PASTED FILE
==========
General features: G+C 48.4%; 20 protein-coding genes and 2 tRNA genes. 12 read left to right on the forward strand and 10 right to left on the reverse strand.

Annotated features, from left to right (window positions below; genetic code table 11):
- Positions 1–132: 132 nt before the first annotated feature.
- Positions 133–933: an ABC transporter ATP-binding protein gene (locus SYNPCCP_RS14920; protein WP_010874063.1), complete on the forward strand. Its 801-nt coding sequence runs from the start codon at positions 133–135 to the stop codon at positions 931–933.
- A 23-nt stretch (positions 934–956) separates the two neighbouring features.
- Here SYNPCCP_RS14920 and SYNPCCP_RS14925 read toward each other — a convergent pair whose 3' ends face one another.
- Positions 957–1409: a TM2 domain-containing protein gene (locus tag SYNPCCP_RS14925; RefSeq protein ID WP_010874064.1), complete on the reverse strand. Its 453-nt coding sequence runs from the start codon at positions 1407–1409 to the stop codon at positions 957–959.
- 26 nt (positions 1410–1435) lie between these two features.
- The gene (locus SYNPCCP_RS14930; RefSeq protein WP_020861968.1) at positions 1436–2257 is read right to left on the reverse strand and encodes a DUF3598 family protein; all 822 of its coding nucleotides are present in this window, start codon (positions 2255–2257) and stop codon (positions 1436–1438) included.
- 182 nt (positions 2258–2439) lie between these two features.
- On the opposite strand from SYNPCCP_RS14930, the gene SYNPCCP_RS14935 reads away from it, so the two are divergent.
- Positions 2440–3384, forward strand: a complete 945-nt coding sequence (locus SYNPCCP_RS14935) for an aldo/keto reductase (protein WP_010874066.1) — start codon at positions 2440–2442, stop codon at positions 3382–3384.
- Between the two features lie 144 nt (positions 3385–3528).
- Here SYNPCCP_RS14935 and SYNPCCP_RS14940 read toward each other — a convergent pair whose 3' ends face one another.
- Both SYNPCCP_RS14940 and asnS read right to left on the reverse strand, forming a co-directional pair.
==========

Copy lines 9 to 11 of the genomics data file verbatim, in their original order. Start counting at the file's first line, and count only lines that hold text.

- The gene (locus SYNPCCP_RS14930; RefSeq protein WP_020861968.1) at positions 1436–2257 is read right to left on the reverse strand and encodes a DUF3598 family protein; all 822 of its coding nucleotides are present in this window, start codon (positions 2255–2257) and stop codon (positions 1436–1438) included.
- 182 nt (positions 2258–2439) lie between these two features.
- On the opposite strand from SYNPCCP_RS14930, the gene SYNPCCP_RS14935 reads away from it, so the two are divergent.